This is an authorized translation in English of a post in French by @terresco: De Cape Town à Mombasa, 3 mois, 8 pays, 12 500 km – La Tanzanie 1
Remember that the person who speaks here is NOT me, Vincent Celier (@vcelier), but @terresco, a French guy.
The country before last of our trip through Africa. Tanzania. A more touristic country than those before, at least in its northern part with Kilimanjaro and Serengeti. We spent some time in the south, less visited and pleasant, with beautiful national parks like Ruaha, unjustly abandoned by tourists, where the lion is king. Having written a lot about the national parks and animals of Africa in my last articles I will not describe the chills felt near families of lions or approaching the invasive roars at night.
Tanzania welcomes us with the big smile of the policeman who flashed me with his handheld radar. He's going to get some cold beer that I had reserved to celebrate the crossing of the border, a border for which I was not quite in order. But his big smile gave me a great hope on the kindness of the people in this country, hope that never failed.
We arrive in Kiswahili area, where the language is Swahili that we had begun to discover in Malawi. It is interesting because it is rare in Africa, during a traveling trip, to be able to speak a long time the same language (English and French except obviously). No sooner have we learned to say hello than we changed ethnicity and language area. It's always a little frustrating.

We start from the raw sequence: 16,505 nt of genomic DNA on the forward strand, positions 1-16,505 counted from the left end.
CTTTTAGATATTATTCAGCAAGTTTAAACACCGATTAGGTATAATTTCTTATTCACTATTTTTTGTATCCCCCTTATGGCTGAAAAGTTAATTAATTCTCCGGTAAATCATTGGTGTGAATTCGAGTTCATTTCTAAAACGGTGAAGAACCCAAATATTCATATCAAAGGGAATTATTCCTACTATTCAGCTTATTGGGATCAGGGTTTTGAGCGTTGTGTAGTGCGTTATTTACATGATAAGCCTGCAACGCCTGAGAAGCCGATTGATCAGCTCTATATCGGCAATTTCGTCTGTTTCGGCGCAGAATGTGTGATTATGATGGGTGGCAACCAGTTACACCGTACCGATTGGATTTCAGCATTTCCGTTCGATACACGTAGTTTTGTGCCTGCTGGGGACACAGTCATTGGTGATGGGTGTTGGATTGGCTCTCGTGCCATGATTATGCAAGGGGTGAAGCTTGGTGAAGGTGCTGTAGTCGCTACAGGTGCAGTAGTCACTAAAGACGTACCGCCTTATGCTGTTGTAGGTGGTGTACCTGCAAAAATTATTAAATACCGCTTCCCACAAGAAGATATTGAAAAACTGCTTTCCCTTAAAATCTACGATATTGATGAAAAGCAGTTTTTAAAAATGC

To make the route easier we have to know how to say: We come from [Name of the previous city] and We go to [Name of the next city]. Attention it must be said by pretending to make a great effort of memory, even if it is repeated 20 times a day. It's like a password that gives you access to a loud laugh followed by a "Do you speak Swahili? That you recognize easily. There we answer modestly kidogo (a little), we take the opportunity to "switch" to English and we are introduced. I can spend whole days, furnished with these discussions, I love this fleeting discovery of a life that 5 minutes before was totally unknown.
The coast is also beautiful, typical of the Mozambique Channel for what I know of the Malagasy side. Large beaches of fine and very white sand, fishing canoes that use the principle of thermal winds to come and go at the rhythm of the wind, others who have found an old engine that will abandon them to their fate one day or the other, more or less far from the coast fish markets full of colors, of atmosphere and of course of smells.
Return of the fishermen with the thermal winds of the afternoon
Dar es Salaam is, like all African capitals, eventful, full of traffic and of energy. It is a large port at the mouth of the Msimbazi River. Administratively, Dar es Salaam is no longer the capital of Tanzania, it is Dodoma, a more central city. In fact it remains the economic power and largely administrative. Zanzibar is nearby but we cannot go everywhere, although it's probably very beautiful and full its glorious past; we give up for fear of too much tourism, we prefer to enjoy places even more authentic.
Africa, the long crossing
From Cape Town to Mombasa: South Africa
From Cape Town to Mombasa: Namibia
From Cape Town to Mombasa: Botswana
From Cape Town to Mombasa: Zimbabwe
From Cape Town to Mombasa: Zimbabwe, part 2, by @terresco
From Cape Town to Mombasa: Zimbabwe, part 3, by @terresco
From Cape Town to Mombasa: Zambia, by @terresco
From Cape Town to Mombasa: Malawi, by @terresco